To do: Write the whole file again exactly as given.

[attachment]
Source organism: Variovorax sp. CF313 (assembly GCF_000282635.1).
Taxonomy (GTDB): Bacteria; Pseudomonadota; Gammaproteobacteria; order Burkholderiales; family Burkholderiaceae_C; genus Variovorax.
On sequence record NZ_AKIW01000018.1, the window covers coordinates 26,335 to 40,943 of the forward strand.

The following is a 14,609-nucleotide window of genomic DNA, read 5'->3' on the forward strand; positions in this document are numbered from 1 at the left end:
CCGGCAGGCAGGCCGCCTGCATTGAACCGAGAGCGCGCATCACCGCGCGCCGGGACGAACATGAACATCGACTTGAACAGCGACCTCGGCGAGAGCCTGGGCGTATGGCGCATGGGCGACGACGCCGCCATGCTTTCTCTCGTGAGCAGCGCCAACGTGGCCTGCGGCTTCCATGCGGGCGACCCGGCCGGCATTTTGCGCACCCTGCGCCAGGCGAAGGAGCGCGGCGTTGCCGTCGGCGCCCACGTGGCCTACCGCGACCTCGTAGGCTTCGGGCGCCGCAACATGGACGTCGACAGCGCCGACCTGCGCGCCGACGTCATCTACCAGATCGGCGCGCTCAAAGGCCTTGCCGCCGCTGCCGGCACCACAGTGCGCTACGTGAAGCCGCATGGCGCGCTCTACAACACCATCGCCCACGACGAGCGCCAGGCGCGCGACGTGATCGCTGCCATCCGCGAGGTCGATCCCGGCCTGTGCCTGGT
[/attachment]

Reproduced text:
Source organism: Variovorax sp. CF313 (assembly GCF_000282635.1).
Taxonomy (GTDB): Bacteria; Pseudomonadota; Gammaproteobacteria; order Burkholderiales; family Burkholderiaceae_C; genus Variovorax.
On sequence record NZ_AKIW01000018.1, the window covers coordinates 26,335 to 40,943 of the forward strand.

The following is a 14,609-nucleotide window of genomic DNA, read 5'->3' on the forward strand; positions in this document are numbered from 1 at the left end:
CCGGCAGGCAGGCCGCCTGCATTGAACCGAGAGCGCGCATCACCGCGCGCCGGGACGAACATGAACATCGACTTGAACAGCGACCTCGGCGAGAGCCTGGGCGTATGGCGCATGGGCGACGACGCCGCCATGCTTTCTCTCGTGAGCAGCGCCAACGTGGCCTGCGGCTTCCATGCGGGCGACCCGGCCGGCATTTTGCGCACCCTGCGCCAGGCGAAGGAGCGCGGCGTTGCCGTCGGCGCCCACGTGGCCTACCGCGACCTCGTAGGCTTCGGGCGCCGCAACATGGACGTCGACAGCGCCGACCTGCGCGCCGACGTCATCTACCAGATCGGCGCGCTCAAAGGCCTTGCCGCCGCTGCCGGCACCACAGTGCGCTACGTGAAGCCGCATGGCGCGCTCTACAACACCATCGCCCACGACGAGCGCCAGGCGCGCGACGTGATCGCTGCCATCCGCGAGGTCGATCCCGGCCTGTGCCTGGT